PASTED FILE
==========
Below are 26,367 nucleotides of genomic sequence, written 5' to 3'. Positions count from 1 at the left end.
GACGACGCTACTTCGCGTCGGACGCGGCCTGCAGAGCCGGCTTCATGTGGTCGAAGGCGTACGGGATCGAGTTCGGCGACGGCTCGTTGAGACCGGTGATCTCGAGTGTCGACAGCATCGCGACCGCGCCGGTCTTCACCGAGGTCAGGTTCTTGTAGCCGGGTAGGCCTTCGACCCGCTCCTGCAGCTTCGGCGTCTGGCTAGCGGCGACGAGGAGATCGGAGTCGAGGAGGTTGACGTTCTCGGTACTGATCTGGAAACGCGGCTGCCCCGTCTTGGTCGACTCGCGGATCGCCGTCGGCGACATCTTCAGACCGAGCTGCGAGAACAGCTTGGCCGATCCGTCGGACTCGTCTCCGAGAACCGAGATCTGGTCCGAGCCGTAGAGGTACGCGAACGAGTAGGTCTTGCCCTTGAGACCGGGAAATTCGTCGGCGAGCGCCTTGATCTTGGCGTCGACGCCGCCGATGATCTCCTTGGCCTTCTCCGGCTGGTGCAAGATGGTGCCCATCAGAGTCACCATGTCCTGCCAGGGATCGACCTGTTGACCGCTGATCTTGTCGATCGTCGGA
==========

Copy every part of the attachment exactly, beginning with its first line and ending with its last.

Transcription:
Below are 26,367 nucleotides of genomic sequence, written 5' to 3'. Positions count from 1 at the left end.
GACGACGCTACTTCGCGTCGGACGCGGCCTGCAGAGCCGGCTTCATGTGGTCGAAGGCGTACGGGATCGAGTTCGGCGACGGCTCGTTGAGACCGGTGATCTCGAGTGTCGACAGCATCGCGACCGCGCCGGTCTTCACCGAGGTCAGGTTCTTGTAGCCGGGTAGGCCTTCGACCCGCTCCTGCAGCTTCGGCGTCTGGCTAGCGGCGACGAGGAGATCGGAGTCGAGGAGGTTGACGTTCTCGGTACTGATCTGGAAACGCGGCTGCCCCGTCTTGGTCGACTCGCGGATCGCCGTCGGCGACATCTTCAGACCGAGCTGCGAGAACAGCTTGGCCGATCCGTCGGACTCGTCTCCGAGAACCGAGATCTGGTCCGAGCCGTAGAGGTACGCGAACGAGTAGGTCTTGCCCTTGAGACCGGGAAATTCGTCGGCGAGCGCCTTGATCTTGGCGTCGACGCCGCCGATGATCTCCTTGGCCTTCTCCGGCTGGTGCAAGATGGTGCCCATCAGAGTCACCATGTCCTGCCAGGGATCGACCTGTTGACCGCTGATCTTGTCGATCGTCGGA